A huge neon-sign displaying ‘Symbiosis International University and Symbiosis Institute of Management’ in English, Hindi and Kannada informs you that the Symbiosis Institute of Business Management-Bangalore or SIBM-B is the center of Symbiosis International University’s campus in Bangalore apart from being another institute from the Symbiosis group. Situated in the Electronic City of Bangalore at Hosur Road which is a hotbed of IT companies in the city, it is the first offshore-campus of the Symbiosis International University and hosts SIBM-B and Symbiosis Institute of Media and Communication-Bangalore (SIMC-B). Bring up SIBM Pune to anyone from SIBM-B and they will be quick to assert that the name is all that they share in common with its 31-year old namesake.
The campus itself is compact. It has two entrances, one of which opens directly into the students’ residential area and the other, which leads to the reception and is the main entrance. There are three buildings; two nine-storey buildings that house the girls’ and boys’ hostels and a seven-story tall academic block. On the ground floor of the academic block are present a recreational center, which is a TV room for the students to relax, a well equipped gymnasium and a cafeteria. A small amphitheater is also under construction at the far end of the cafeteria. A flight of stairs from the cafeteria will lead you to the classrooms which are spacious with large-sized windows overlooking the electronic city. The windows, when opened, render a pleasant air to the rooms. No wonder the classes do not have air-conditioning.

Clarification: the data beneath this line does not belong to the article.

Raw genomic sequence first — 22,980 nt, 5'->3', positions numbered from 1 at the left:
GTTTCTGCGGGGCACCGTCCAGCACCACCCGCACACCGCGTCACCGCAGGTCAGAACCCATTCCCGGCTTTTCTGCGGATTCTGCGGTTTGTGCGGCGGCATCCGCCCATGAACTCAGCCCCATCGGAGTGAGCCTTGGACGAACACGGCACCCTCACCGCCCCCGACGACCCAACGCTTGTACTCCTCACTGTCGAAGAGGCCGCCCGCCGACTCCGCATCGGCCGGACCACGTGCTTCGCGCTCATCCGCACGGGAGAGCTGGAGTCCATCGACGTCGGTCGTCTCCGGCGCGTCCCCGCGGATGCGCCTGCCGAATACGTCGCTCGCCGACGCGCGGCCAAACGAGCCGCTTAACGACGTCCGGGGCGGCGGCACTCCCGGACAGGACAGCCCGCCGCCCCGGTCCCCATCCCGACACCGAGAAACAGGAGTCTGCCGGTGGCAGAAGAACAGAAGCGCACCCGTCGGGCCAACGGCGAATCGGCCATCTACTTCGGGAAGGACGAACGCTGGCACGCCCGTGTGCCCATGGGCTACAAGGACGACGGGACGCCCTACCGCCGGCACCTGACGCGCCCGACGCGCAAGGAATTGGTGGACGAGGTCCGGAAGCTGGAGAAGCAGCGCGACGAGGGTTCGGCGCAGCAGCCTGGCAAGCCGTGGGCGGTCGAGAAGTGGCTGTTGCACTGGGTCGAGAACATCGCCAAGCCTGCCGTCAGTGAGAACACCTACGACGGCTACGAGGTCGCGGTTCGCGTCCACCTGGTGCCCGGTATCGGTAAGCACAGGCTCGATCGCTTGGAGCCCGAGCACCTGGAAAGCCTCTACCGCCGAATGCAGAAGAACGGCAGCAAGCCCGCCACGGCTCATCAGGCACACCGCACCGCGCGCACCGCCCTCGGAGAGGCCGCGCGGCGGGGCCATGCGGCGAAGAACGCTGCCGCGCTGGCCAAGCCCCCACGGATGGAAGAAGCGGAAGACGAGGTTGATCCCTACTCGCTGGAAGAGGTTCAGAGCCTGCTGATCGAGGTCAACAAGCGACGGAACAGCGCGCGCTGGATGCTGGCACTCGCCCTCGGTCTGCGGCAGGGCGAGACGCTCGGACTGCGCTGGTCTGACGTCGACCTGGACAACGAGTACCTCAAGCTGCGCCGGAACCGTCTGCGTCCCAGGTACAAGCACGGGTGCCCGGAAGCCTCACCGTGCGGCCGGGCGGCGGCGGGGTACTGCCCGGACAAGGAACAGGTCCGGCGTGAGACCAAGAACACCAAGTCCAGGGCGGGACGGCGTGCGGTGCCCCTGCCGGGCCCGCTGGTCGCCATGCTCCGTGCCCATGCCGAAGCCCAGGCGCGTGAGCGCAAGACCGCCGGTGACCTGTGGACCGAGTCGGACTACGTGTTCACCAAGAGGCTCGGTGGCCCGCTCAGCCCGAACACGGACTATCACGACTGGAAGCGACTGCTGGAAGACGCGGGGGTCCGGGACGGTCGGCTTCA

The campus follows a dress code of formal wear on weekdays and a uniform on Saturdays (when, by the way, most guest lectures take place). The formal dress code is, however, strictly followed only by the junior batch while most seniors can be seen attending classes in t-shirts, although this is where the informality ends. The classes start as early as 8:30 in the morning and stretch to around 5 to 6 pm in the evening and sometimes extend to as far as 9 pm. As student and College President Rohit Garg says, “The Academic block is my home. I come here at 8 in the morning and only leave late at night.”
SIBM-B takes the ‘no-ragging’ rule to newer levels altogether. The number of notices announcing that it is an ‘anti-ragging campus’ and containing phone numbers of the wardens of the girls’ and the boys’ hostel whom one can complain to in case of an incident leave no ambiguity that it is almost a sin to rag in there. There is also a large poster categorizing the ‘actions’ that fall under ragging put up in the girls hostel indicating again the low-levels of tolerance the authorities had towards the act. The floors in the hostel are divided into senior and junior floors and during the first few weeks of the start of the session the seniors are not even allowed to enter the floors meant for the juniors. The girls’ hostel at SIBM-B incidentally, was also the quietest girls’ hostel I had ever been to. I was told by one of the inmates that because the students spent most of their day at the academic block and came back only after midnight (12:30 am is the in-time of the hostels), the hostels were generally not a place of a lot of activity.